Building Your SFG BoxesBy Mark Roach
Square Foot Garden Boxes can be made from almost any untreated wood, stone, cinder blocks, bricks or even ‘man made’ wood and recycled plastic. We recommend using wood for your first SFG box as it is more portable, cheaper and easier to work with, although not as long lasting as brick or stone. Wooden boxes also have the advantage of being able to put them on stilts or trestles so that you don’t have to bend down to tend your garden.
It’s important to use untreated wood as you don’t want any chemicals to be leached into your growing soil and be taken up by the plants. In South Africa, most timber yards and places like Timber City or Builders Warehouse will also cut the wood to size for you for free. If you are under a strict budget you can also pick up free (or very cheap) wood from building demolition sites and construction dump sites although you will have a lot more work to do cutting, joining odd bits together and sometimes cleaning the wood yourself.
Measuring the wood
I find it easier to work in metric measurements and ‘squares’ when building my Square Foot Garden boxes. Remember that 1ft is approx 30cm so a 1×1 meter box is close enough to 3×3 foot (or 3 squares by 3 squares). A 1.2×1.2 meter box would be 4×4 squares, a 1.5×1.2 meter box would be 5×4 squares and a 2×1.2 meter box would be 8×4 squares. You will notice that I do not go above 1.2m (4 squares) wide with any of these measurements. This is because you do not want the boxes to be too wide or you will not be able to reach and tend to the middle squares without tramping on your growing soil (a big no-no).
I have also now learnt from experience to have all four box sides cut to the same length and then to rotate the corners instead of having to measure and then add/subtract the width of the planks to the ‘inside/outside’ sides to try and get a square box. This is not rocket science and the measurements don’t have to be perfect but having every ‘square‘ square does make things a little easier than having 6 – 8 odd centimeters left over at the end of your box when you’re trying to put on your grid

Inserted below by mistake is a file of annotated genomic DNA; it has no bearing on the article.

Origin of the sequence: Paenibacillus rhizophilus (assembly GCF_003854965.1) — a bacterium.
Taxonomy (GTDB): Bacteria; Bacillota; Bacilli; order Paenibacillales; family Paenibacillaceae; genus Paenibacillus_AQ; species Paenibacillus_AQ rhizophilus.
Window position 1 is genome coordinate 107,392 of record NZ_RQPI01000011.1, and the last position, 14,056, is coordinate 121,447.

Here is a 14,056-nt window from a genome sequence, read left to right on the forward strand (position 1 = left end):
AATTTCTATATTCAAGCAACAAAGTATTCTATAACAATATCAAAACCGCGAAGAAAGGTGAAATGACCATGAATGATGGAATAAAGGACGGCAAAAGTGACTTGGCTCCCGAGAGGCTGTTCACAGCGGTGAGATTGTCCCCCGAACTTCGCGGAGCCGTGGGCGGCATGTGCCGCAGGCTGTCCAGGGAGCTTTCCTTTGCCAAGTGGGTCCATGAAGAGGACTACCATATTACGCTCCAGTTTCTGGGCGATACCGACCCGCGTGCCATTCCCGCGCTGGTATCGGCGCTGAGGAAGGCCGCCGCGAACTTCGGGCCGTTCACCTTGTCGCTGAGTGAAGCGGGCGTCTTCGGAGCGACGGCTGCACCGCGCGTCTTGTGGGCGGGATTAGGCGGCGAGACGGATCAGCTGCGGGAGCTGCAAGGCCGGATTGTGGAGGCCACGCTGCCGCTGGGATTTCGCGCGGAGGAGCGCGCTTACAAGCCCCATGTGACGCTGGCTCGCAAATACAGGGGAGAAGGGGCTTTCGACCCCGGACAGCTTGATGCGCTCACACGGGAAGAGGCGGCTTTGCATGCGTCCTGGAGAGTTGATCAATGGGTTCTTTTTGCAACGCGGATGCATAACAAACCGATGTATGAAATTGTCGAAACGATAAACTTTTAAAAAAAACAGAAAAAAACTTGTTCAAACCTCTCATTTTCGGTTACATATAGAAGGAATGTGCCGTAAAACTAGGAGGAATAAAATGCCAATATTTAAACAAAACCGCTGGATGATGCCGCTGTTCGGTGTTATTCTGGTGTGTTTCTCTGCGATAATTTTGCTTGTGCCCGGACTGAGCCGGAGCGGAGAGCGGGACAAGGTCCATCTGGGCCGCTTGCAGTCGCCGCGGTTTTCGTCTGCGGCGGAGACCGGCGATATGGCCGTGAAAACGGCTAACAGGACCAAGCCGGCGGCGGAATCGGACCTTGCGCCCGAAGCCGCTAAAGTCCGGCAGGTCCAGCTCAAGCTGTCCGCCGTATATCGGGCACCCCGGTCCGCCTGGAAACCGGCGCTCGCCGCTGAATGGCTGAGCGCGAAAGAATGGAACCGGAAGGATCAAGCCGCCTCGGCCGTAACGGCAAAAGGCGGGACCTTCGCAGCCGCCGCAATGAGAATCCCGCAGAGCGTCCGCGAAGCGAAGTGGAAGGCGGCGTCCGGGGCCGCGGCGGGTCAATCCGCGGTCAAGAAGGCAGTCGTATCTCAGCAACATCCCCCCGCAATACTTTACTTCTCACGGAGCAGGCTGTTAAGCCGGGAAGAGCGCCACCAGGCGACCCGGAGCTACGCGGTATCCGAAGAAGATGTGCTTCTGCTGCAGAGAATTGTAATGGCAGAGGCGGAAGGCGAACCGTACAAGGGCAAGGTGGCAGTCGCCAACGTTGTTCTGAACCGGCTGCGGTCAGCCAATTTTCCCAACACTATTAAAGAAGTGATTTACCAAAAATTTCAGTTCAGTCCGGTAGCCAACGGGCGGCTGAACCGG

Constructing the box
Build your box on a flat surface using course thread deck screws and drilling holes for the screws in the first piece of wood that you’re joining and letting the screws embed themselves in the second piece (this prevents the planks from splitting when tightening the screws). The length of the screws should ideally be 2-3 times the width of the planks that you are using.
By the way, I would also recommend using some wood glue on the joints and not using planks less than 20mm thick as you are going to get some warping of the wood once it has been exposed to the elements. My first boxes were not glued and they warped pretty badly (after only two days in the garden) and almost pulled the screws out completely. In the future I will also be using a few steel L-shaped corner brackets on the outsides of each corner (especially at the base of the box) for additional strength.
Whether you put a bottom on your boxes or not is up to you. If you plan on simply placing your SFG boxes on the ground as a semi-permanent fixture then you can save some money by simply placing some flattened cardboard boxes and newspaper in the bottom of your box before adding your soil to prevent weeds and grass in your existing garden soil from growing up inside your box – You can also purchase and use proper (expensive) weed cloth to do the same thing.
SFG boxes that are going to be placed on trestles, tables, decks & balcony’s, or anywhere where they are to be moved around regularly, can be built with a plywood sheeting base with holes drilled through for drainage (at least one 6mm hole per square plus one in each corner). The thickness of the plywood sheeting depends on the size of the box. A 1×1 meter box (3×3 squares) would need about a 12mm thick sheeting. For bigger boxes or boxes that are going to be moved often, we would recommend going with 18mm or even a 22mm plywood sheeting.
Preserving the wood
Once your boxes are completed you can give them a couple of coats of linseed oil to preserve the wood if you want. You can also paint or stain the outside of your boxes but leave the inside unpainted so that there is no possible contamination of your soil.
Special structure boxes, pyramid boxes, railing boxes, L-shape boxes and more will be covered in other articles but for now, you should have enough info to go out and get started building your first Square Foot Garden box.